Gemcitabine plus capecitabine improves survival for patients with pancreatic cancer over gemcitabine monotherapy, according to a study being presented at the American Society of Clinical Oncology (ASCO)’s 2016 meeting.1

In this multicenter, international, open-label randomized controlled phase 3 study, 732 patients with pancreatic ductal adenocarcinoma were enrolled and placed randomly in the gemcitabine plus capecitabine or gemcitabine only arm. Seven hundred and thirty patients were included in the final data set, of which 364 were assigned to the gemcitabine plus capecitabine arm, while 366 were assigned to gemcitabine monotherapy.

Results showed that median survival was 3.5 months longer for patients receiving the adjuvant combination therapy than for those who received gemcitabine only (28.0 [95% CI, 23.5-31.5] versus 25.5 [95% CI, 22.7-27.9], respectively). The authors concluded that these results are statistically significant.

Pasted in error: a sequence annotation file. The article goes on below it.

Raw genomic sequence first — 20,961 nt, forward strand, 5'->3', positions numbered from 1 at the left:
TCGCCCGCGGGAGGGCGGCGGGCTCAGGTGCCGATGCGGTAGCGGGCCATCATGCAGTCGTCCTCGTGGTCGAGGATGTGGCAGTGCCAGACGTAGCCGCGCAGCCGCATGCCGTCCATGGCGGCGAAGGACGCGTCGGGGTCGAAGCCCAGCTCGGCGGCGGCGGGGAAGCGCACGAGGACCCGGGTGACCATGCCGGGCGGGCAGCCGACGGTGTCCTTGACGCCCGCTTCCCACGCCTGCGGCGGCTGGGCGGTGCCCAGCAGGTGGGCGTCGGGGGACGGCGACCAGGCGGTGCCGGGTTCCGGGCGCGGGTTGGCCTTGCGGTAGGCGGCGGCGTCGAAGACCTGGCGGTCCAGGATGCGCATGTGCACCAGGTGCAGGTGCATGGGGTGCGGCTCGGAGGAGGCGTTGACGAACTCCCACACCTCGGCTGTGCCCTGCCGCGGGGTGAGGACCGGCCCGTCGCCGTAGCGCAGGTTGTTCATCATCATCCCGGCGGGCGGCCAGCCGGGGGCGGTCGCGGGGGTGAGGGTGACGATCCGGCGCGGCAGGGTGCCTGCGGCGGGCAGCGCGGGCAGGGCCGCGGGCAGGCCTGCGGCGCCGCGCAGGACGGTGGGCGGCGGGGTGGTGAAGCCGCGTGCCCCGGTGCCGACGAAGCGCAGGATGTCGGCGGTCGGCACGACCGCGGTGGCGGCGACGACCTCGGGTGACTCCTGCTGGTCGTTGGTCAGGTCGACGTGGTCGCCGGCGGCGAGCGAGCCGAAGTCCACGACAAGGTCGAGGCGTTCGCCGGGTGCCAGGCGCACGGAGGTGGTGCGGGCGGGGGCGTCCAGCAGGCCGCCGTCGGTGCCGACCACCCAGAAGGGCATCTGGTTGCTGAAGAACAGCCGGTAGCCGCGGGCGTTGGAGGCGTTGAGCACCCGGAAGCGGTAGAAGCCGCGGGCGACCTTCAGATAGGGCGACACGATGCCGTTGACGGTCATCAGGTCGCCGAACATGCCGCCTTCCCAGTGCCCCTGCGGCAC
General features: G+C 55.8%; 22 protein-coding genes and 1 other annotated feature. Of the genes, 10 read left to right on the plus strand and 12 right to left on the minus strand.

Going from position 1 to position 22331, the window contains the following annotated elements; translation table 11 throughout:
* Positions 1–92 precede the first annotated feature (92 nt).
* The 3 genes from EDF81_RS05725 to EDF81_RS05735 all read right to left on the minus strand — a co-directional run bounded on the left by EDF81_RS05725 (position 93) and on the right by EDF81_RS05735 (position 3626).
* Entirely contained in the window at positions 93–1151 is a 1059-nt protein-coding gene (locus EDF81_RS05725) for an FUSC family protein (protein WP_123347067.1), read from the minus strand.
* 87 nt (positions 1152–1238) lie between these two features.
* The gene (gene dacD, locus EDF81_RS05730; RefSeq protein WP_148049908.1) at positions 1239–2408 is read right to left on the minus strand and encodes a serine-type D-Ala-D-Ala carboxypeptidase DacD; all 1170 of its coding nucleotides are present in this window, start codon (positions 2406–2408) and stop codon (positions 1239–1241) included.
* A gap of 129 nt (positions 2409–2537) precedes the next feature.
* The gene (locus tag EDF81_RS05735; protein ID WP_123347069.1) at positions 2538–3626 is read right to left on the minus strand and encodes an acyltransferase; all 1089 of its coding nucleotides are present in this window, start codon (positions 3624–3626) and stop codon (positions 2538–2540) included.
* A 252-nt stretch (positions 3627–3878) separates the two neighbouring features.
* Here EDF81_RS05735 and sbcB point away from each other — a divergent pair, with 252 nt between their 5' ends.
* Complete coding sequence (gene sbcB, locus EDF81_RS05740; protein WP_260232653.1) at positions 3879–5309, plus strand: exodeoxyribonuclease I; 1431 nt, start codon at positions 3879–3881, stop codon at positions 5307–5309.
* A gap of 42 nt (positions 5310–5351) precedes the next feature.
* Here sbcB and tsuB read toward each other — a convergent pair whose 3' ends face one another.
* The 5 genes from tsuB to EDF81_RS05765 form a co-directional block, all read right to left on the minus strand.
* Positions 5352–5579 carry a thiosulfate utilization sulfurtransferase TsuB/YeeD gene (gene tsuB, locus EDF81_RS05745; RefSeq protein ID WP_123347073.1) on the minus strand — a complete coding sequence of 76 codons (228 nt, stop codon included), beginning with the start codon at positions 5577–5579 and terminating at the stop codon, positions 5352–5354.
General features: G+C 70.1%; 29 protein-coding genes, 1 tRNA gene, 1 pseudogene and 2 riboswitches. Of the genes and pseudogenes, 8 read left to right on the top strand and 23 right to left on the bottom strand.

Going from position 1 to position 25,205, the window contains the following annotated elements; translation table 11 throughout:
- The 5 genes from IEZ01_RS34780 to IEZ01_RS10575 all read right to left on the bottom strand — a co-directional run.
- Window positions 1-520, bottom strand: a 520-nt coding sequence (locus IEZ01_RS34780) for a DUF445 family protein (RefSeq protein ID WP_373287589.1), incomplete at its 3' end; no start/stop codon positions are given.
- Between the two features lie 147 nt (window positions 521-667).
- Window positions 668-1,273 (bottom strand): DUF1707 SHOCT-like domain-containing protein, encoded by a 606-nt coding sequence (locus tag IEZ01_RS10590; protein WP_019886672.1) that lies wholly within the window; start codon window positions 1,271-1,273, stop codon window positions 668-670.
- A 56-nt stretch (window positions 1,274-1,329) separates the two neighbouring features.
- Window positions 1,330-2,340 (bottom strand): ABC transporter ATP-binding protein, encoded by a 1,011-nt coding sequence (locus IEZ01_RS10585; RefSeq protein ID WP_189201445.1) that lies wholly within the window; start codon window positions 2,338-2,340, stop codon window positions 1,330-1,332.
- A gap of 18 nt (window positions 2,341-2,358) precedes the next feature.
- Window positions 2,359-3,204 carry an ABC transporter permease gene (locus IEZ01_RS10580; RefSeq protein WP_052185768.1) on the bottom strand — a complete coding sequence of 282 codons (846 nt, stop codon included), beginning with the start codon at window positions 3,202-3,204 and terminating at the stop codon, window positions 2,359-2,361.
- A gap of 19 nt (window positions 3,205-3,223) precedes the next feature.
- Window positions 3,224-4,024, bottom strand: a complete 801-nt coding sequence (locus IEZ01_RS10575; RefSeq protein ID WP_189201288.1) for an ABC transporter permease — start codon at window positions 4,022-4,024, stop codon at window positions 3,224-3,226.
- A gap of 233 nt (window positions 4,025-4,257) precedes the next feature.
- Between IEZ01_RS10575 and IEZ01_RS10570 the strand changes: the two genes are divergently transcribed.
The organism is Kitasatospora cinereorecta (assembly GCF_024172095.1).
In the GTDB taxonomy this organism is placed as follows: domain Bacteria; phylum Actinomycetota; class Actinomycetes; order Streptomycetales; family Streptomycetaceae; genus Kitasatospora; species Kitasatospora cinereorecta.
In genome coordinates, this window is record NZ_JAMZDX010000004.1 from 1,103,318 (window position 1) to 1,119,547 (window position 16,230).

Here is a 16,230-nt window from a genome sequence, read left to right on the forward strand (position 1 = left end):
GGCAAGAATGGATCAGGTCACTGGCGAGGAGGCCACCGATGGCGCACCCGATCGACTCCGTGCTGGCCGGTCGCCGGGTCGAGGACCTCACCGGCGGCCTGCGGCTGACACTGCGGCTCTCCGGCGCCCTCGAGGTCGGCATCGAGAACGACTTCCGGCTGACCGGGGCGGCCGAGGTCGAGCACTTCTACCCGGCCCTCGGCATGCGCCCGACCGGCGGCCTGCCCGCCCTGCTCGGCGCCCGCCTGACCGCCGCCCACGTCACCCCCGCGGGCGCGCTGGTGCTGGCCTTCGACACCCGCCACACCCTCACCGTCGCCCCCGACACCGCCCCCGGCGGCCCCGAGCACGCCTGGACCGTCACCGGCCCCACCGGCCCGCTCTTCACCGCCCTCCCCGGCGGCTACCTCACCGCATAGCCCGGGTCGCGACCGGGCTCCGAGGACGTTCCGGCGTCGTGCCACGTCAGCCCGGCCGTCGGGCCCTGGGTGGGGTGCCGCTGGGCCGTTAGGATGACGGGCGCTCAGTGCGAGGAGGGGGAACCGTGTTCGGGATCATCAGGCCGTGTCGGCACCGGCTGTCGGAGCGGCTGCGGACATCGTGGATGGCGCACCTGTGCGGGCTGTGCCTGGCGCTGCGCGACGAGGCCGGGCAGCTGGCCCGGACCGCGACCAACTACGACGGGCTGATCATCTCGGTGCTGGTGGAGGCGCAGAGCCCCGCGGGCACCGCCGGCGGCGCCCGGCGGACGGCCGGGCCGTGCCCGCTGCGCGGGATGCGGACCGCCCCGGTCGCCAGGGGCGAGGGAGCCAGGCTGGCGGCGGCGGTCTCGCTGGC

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Two hundred and twenty-six patients receiving both therapies reported 608 grade 3 or 4 adverse events, while 196 of 366 patients receiving gemcitabine only reported 481 grade 3 or 4 adverse events (P = .242).

Reference

1.      Neoptolemos JP, Palmer D, Ghaneh P, Valle JW, Cunningham D, Wadsley J, et al. ESPAC-4: A multicenter, international, open-label randomized controlled phase III trial of adjuvant combination chemotherapy of gemcitabine (GEM) and capecitabine (CAP) versus monotherapy gemcitabine in patients with resected pancreatic ductal adenocarcinoma. J Clin Oncol. 2016; 34 (suppl; abstr LBA4006).